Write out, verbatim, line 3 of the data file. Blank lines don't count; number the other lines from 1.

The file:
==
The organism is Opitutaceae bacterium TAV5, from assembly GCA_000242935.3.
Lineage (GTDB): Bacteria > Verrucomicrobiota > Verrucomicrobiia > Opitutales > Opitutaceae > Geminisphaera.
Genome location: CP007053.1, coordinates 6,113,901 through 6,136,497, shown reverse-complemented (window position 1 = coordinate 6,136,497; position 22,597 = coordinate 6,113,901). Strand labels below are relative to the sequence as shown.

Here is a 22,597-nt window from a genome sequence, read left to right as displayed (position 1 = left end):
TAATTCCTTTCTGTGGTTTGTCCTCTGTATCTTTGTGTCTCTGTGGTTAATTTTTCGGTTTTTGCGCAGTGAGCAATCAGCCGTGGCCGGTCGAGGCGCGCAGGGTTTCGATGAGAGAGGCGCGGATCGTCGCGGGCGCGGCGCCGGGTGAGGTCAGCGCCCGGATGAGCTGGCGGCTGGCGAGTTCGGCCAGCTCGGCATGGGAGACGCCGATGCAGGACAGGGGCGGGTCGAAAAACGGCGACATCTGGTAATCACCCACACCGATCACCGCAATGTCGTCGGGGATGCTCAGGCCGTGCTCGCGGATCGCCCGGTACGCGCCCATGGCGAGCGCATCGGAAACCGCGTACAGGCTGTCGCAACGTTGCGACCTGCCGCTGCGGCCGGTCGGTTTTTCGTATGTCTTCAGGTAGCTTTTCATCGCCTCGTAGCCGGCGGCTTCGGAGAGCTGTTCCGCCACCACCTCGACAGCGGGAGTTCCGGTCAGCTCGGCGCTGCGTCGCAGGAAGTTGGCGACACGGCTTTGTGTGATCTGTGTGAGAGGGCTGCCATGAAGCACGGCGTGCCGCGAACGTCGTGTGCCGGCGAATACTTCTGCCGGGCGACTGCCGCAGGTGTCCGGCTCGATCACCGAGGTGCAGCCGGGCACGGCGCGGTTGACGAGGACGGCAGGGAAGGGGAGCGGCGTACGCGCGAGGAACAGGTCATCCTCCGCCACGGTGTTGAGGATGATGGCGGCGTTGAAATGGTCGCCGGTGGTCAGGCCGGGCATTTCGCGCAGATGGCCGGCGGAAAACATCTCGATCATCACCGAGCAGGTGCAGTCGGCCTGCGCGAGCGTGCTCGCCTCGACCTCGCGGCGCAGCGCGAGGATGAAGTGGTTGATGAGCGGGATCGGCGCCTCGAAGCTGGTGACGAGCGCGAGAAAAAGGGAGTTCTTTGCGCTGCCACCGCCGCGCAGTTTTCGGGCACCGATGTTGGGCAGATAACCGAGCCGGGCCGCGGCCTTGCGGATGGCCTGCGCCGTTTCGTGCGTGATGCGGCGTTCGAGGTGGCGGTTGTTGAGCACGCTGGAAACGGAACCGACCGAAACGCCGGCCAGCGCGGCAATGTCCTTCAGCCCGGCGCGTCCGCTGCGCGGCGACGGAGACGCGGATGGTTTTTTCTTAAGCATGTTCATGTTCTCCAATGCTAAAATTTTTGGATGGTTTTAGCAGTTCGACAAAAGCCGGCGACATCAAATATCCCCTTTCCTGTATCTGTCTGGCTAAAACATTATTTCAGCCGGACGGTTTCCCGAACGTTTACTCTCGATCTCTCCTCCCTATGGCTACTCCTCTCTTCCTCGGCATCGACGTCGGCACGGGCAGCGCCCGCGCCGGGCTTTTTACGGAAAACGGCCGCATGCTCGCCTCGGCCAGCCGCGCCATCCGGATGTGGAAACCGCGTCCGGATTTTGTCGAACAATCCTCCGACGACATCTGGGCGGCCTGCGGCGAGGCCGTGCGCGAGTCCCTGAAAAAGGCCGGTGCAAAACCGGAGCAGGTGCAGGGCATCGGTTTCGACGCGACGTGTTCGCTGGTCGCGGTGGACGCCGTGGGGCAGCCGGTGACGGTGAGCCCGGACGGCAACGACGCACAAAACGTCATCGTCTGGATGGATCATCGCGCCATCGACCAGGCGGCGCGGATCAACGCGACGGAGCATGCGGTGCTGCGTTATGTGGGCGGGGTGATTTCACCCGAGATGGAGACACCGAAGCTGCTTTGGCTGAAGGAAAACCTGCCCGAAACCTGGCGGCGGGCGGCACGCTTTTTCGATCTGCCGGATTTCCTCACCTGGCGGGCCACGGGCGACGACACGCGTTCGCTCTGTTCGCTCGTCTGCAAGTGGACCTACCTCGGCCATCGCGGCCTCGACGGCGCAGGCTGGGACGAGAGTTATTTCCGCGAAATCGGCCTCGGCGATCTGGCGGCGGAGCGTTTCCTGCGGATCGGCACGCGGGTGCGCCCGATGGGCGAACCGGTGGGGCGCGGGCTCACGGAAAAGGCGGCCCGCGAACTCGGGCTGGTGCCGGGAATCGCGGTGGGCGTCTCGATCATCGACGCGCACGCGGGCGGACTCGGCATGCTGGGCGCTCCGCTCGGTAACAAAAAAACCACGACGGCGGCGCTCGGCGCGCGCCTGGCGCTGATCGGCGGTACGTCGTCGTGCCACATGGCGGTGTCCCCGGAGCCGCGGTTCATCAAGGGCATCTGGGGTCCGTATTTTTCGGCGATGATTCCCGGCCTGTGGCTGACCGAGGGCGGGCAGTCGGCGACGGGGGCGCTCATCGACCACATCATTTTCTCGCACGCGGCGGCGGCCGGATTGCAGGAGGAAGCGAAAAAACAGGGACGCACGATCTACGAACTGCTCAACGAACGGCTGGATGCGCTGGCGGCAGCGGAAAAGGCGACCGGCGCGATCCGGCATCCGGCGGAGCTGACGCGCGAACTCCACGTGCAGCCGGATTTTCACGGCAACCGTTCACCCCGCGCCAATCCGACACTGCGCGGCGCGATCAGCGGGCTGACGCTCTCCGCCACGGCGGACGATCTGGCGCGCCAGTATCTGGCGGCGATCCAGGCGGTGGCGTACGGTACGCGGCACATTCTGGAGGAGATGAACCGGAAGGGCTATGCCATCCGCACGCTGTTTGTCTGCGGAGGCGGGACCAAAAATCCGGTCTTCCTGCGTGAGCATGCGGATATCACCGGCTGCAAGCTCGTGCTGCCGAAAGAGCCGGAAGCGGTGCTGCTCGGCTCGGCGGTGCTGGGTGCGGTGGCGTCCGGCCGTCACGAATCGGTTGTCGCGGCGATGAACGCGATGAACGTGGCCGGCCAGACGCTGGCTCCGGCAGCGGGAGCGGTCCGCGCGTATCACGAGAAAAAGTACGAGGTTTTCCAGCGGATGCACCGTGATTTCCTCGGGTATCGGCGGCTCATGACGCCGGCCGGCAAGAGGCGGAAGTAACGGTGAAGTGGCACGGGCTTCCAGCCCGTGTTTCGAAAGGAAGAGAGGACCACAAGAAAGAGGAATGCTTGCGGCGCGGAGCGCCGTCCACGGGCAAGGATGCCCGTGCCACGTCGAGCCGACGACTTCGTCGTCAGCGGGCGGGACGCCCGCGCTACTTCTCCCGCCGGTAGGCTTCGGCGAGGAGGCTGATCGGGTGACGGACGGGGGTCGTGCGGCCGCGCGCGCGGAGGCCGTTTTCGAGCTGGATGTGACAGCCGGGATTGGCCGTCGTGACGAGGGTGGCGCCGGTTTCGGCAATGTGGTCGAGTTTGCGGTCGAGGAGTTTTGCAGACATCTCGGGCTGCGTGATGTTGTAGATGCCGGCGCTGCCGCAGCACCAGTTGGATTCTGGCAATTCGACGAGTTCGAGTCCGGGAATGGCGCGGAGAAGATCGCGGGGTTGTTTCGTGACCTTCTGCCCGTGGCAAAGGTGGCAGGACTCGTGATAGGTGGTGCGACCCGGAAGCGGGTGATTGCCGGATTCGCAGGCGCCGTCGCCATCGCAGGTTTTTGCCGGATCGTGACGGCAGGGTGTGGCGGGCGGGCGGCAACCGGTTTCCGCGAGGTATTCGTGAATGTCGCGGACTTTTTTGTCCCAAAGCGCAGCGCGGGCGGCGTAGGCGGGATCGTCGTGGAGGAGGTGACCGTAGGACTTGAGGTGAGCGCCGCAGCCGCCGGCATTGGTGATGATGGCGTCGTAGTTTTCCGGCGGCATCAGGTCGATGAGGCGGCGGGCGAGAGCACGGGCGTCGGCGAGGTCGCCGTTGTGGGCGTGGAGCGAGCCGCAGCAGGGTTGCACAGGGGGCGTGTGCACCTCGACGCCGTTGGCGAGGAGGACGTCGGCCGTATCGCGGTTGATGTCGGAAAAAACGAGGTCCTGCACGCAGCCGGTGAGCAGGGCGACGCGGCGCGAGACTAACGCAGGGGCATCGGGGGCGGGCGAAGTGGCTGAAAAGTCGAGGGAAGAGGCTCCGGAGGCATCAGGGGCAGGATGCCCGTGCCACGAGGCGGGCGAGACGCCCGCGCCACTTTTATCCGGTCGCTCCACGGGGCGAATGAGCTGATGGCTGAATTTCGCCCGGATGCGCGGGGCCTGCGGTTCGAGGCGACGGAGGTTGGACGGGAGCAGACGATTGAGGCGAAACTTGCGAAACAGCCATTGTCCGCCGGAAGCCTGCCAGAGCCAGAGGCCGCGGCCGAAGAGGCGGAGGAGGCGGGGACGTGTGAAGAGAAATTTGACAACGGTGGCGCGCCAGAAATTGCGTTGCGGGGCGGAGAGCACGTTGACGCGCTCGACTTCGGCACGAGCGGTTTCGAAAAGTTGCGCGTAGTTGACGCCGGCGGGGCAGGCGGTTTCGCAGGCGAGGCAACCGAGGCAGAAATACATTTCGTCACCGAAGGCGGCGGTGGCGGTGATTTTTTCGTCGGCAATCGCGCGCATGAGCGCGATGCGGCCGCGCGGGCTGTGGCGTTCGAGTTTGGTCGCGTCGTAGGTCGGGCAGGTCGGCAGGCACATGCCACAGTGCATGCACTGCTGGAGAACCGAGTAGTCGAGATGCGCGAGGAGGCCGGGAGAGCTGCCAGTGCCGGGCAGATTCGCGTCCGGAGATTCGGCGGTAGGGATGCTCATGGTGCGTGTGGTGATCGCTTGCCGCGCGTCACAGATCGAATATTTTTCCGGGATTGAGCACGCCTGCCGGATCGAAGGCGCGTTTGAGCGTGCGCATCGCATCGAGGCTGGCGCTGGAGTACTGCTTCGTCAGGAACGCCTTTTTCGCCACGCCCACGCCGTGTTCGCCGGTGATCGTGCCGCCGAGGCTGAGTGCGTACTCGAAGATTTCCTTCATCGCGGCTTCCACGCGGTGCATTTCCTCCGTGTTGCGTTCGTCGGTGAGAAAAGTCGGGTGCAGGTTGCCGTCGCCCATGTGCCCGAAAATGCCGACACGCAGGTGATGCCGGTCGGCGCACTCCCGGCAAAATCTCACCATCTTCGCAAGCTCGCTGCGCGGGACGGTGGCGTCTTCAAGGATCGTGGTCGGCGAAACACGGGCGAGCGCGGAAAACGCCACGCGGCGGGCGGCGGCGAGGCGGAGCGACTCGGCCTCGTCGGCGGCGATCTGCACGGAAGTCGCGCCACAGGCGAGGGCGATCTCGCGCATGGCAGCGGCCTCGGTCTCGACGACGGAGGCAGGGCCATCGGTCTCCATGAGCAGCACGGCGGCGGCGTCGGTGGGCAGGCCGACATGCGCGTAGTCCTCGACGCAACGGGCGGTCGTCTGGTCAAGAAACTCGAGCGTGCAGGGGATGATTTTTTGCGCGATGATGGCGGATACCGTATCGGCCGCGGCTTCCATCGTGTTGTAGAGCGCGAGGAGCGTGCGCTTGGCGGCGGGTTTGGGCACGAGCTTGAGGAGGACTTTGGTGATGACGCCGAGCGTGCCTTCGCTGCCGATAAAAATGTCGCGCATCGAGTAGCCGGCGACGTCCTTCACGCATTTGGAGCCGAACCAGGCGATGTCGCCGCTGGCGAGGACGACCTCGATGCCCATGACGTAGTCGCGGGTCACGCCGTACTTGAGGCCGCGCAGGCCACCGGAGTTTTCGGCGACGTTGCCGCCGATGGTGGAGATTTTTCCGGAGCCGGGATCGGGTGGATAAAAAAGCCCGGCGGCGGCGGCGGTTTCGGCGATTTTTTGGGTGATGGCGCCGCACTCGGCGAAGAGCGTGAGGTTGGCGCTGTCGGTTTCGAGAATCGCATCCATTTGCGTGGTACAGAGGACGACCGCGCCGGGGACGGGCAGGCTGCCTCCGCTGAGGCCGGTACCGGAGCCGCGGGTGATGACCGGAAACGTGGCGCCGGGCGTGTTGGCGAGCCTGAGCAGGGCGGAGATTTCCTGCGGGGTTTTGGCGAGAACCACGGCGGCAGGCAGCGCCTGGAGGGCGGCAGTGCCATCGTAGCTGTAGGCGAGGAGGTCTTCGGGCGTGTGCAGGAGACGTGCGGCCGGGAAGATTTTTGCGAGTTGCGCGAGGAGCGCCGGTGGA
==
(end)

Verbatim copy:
Genome location: CP007053.1, coordinates 6,113,901 through 6,136,497, shown reverse-complemented (window position 1 = coordinate 6,136,497; position 22,597 = coordinate 6,113,901). Strand labels below are relative to the sequence as shown.